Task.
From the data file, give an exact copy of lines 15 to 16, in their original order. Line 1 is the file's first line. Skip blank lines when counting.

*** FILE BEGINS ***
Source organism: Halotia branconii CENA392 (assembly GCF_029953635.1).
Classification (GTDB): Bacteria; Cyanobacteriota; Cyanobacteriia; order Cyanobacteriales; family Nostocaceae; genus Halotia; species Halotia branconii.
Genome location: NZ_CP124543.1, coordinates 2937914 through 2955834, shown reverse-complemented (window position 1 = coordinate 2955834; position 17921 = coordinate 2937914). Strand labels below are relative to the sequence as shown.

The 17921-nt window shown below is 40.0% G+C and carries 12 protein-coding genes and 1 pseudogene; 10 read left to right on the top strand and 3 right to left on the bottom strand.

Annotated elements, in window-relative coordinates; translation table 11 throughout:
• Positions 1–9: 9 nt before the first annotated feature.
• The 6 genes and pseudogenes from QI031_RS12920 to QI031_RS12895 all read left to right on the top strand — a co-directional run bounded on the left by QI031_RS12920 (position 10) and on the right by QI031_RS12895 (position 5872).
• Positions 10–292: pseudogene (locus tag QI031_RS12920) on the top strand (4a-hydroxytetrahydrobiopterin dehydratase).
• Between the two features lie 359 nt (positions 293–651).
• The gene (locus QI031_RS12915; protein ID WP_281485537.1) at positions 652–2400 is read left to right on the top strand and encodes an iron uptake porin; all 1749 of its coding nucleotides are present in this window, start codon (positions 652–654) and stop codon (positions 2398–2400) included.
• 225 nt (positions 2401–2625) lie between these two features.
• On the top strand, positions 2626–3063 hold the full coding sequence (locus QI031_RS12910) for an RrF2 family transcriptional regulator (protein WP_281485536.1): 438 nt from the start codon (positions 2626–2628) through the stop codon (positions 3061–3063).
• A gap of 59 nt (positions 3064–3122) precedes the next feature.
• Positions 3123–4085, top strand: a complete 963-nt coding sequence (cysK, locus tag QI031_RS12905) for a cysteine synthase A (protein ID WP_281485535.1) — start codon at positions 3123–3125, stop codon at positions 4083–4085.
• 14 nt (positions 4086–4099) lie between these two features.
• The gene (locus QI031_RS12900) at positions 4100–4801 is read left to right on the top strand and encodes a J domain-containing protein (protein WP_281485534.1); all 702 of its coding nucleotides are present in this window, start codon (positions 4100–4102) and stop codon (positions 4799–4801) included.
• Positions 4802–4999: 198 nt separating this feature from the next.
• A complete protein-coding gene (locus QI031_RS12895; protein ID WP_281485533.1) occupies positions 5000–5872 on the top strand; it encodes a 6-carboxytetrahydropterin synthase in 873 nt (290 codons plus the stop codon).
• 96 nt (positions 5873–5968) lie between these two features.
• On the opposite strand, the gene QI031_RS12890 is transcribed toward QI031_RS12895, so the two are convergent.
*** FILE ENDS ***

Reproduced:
• 14 nt (positions 4086–4099) lie between these two features.
• The gene (locus QI031_RS12900) at positions 4100–4801 is read left to right on the top strand and encodes a J domain-containing protein (protein WP_281485534.1); all 702 of its coding nucleotides are present in this window, start codon (positions 4100–4102) and stop codon (positions 4799–4801) included.